Cleveland Cavaliers guard, 25
Why he's interesting: The backup point guard scored big with Cavs fans during the team's run through the playoffs and into the NBA Finals last year when he got the chance to start in place of injured Kyrie Irving. Delly became a household name after a coffee-fueled 19-point performance that helped eliminate the Chicago Bulls, plus his clutch scoring and tough defense against Golden State Warriors' Stephen Curry.
Monkey business: Dellavedova grew up in a small town in southeastern Australia, where sports were a big deal. So to compete — especially in his favorite sport of basketball — he worked out and even took to hanging from monkey bars. "I read one time that's what Michael Jordan did to grow taller. I was small and skinny, and it's helped me out because you have to play bigger than what you are."
Court moves: He set the career records at St. Mary's College of California in points, assists and 3-pointers. As an undrafted rookie, Dellavedova knew offense wasn't enough to make the NBA. "There are people getting paid a lot of money for that role. Early on I identified that the team needed more defensive intensity, ball movement and a bit more hustle."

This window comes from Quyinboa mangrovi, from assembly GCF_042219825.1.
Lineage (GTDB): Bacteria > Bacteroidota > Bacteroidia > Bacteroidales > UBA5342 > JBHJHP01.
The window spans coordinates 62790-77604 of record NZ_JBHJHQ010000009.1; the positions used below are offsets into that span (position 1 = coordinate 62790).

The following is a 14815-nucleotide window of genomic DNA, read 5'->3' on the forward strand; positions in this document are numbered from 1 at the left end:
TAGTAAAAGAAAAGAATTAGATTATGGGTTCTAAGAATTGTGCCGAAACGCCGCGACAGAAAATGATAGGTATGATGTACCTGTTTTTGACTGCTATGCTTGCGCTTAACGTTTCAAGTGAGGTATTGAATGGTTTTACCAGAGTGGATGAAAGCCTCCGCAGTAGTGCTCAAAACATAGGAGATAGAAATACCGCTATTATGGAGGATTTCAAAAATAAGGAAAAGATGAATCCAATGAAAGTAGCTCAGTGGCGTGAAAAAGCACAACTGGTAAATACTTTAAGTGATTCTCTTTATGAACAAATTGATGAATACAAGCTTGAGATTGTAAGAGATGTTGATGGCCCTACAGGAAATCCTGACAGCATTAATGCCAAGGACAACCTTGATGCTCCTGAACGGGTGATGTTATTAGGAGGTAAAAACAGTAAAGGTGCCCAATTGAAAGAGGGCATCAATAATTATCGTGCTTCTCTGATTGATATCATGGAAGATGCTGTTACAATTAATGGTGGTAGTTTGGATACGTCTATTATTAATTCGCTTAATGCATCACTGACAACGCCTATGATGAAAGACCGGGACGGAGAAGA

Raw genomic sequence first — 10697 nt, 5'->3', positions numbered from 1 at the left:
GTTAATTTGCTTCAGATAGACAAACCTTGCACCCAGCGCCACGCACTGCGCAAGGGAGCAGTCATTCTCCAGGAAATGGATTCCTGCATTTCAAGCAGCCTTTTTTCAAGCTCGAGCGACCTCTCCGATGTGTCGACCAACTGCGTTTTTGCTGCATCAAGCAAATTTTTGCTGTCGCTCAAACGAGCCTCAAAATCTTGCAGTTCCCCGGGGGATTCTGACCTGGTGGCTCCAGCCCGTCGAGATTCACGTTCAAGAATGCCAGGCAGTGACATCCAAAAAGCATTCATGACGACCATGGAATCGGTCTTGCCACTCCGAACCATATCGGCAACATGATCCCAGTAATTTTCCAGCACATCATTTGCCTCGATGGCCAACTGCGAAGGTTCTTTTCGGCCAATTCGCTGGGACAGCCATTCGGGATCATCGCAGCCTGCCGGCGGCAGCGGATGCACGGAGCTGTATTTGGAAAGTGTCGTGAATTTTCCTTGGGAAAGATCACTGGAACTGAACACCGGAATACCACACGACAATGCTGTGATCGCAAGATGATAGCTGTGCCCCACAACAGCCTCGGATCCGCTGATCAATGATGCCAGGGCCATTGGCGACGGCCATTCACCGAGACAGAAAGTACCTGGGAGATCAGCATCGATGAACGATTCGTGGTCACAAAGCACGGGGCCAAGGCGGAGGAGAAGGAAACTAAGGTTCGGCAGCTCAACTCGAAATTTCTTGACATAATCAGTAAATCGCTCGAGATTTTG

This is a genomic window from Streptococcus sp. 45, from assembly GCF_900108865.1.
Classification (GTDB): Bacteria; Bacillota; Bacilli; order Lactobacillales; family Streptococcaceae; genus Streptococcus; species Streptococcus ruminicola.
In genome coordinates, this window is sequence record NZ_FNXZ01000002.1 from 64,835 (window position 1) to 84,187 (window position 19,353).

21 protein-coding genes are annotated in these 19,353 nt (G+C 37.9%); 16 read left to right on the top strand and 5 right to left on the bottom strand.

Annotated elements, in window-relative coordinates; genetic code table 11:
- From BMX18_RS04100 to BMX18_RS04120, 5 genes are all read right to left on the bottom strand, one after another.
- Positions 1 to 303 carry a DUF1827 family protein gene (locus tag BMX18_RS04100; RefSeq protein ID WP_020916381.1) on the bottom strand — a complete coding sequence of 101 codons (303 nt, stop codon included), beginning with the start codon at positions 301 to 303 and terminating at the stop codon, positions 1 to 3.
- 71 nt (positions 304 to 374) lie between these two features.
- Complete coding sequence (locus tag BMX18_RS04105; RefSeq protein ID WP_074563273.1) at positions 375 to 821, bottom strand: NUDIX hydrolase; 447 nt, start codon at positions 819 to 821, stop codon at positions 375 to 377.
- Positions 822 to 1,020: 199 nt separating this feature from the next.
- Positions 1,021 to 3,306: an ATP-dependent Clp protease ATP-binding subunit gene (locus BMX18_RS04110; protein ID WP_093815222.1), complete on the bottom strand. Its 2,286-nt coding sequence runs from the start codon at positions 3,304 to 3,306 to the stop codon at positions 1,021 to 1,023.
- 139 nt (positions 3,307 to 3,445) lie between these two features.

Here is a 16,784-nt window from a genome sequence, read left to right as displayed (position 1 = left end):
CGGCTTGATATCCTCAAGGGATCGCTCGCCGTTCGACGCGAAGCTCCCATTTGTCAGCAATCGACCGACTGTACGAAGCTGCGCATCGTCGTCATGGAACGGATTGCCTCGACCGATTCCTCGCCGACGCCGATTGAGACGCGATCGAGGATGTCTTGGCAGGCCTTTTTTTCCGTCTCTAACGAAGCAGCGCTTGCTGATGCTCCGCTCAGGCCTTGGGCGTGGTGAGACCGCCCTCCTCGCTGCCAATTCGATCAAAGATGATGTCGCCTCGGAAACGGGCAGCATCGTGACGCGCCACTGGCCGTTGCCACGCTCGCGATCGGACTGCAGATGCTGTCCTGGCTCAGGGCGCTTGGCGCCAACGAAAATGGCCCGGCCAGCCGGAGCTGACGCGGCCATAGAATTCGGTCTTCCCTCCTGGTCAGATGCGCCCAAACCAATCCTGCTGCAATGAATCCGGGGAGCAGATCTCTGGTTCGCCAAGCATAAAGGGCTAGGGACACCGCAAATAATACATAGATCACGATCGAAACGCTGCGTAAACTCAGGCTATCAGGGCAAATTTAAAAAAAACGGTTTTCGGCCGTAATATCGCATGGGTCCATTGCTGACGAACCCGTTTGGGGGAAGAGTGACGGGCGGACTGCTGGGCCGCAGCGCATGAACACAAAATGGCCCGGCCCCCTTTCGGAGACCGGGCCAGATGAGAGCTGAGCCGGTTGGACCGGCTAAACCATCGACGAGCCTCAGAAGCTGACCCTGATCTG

Quick study: Off the court, Dellavedova enjoys nonfiction books and TED Talks. Even when discussing grittiness, something often used to describe his play, he cites a study from psychologist Angela Duckworth's TED Talk on connecting persistence and success. "Having grit allows you to continue to put in the time despite setbacks, failures, obstacles and roadblocks."
Toast master: One of Dellavedova's favorite spots in Cleveland is Restore Cold Pressed, where he gets the avocado toast. "I always go with the 2 with red pepper flakes."
Fan service: For Dellavedova, it's impossible not to feel the hopes and dreams of Cleveland fans as the Cavs try to end the city's 50-plus-year title drought. "It helps if you understand the history. It gives you a different perspective, and as players we should appreciate that because it's not like that everywhere else."
Java shot: Dellavedova's ritual pregame coffee breaks reached NBA pop culture status during the playoffs. "It's something I enjoy, and there are studies out there that say having coffee 60 minutes before an athletic performance increases your performance."